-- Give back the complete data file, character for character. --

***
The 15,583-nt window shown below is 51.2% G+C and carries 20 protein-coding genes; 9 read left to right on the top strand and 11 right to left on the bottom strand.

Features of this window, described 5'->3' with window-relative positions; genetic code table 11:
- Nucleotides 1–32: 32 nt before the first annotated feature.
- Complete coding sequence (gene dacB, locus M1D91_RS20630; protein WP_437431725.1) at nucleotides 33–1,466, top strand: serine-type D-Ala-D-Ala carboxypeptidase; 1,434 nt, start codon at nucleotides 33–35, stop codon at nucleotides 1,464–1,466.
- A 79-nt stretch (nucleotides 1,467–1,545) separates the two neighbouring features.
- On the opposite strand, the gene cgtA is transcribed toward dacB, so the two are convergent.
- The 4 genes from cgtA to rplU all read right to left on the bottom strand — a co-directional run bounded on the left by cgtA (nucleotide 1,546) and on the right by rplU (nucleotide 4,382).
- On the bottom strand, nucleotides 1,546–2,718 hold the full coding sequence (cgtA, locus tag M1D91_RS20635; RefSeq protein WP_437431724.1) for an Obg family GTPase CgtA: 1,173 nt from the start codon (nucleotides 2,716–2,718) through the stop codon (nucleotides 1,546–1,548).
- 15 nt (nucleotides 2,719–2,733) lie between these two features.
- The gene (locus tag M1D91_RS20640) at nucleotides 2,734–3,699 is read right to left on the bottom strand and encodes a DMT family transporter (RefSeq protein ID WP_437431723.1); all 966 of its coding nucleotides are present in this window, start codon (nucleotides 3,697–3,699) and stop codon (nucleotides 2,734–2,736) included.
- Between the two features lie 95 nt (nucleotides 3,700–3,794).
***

The 15,583-nt window shown below is 51.2% G+C and carries 20 protein-coding genes; 9 read left to right on the top strand and 11 right to left on the bottom strand.

Features of this window, described 5'->3' with window-relative positions; genetic code table 11:
- Nucleotides 1–32: 32 nt before the first annotated feature.
- Complete coding sequence (gene dacB, locus M1D91_RS20630; protein WP_437431725.1) at nucleotides 33–1,466, top strand: serine-type D-Ala-D-Ala carboxypeptidase; 1,434 nt, start codon at nucleotides 33–35, stop codon at nucleotides 1,464–1,466.
- A 79-nt stretch (nucleotides 1,467–1,545) separates the two neighbouring features.
- On the opposite strand, the gene cgtA is transcribed toward dacB, so the two are convergent.
- The 4 genes from cgtA to rplU all read right to left on the bottom strand — a co-directional run bounded on the left by cgtA (nucleotide 1,546) and on the right by rplU (nucleotide 4,382).
- On the bottom strand, nucleotides 1,546–2,718 hold the full coding sequence (cgtA, locus tag M1D91_RS20635; RefSeq protein WP_437431724.1) for an Obg family GTPase CgtA: 1,173 nt from the start codon (nucleotides 2,716–2,718) through the stop codon (nucleotides 1,546–1,548).
- 15 nt (nucleotides 2,719–2,733) lie between these two features.
- The gene (locus tag M1D91_RS20640) at nucleotides 2,734–3,699 is read right to left on the bottom strand and encodes a DMT family transporter (RefSeq protein ID WP_437431723.1); all 966 of its coding nucleotides are present in this window, start codon (nucleotides 3,697–3,699) and stop codon (nucleotides 2,734–2,736) included.
- Between the two features lie 95 nt (nucleotides 3,700–3,794).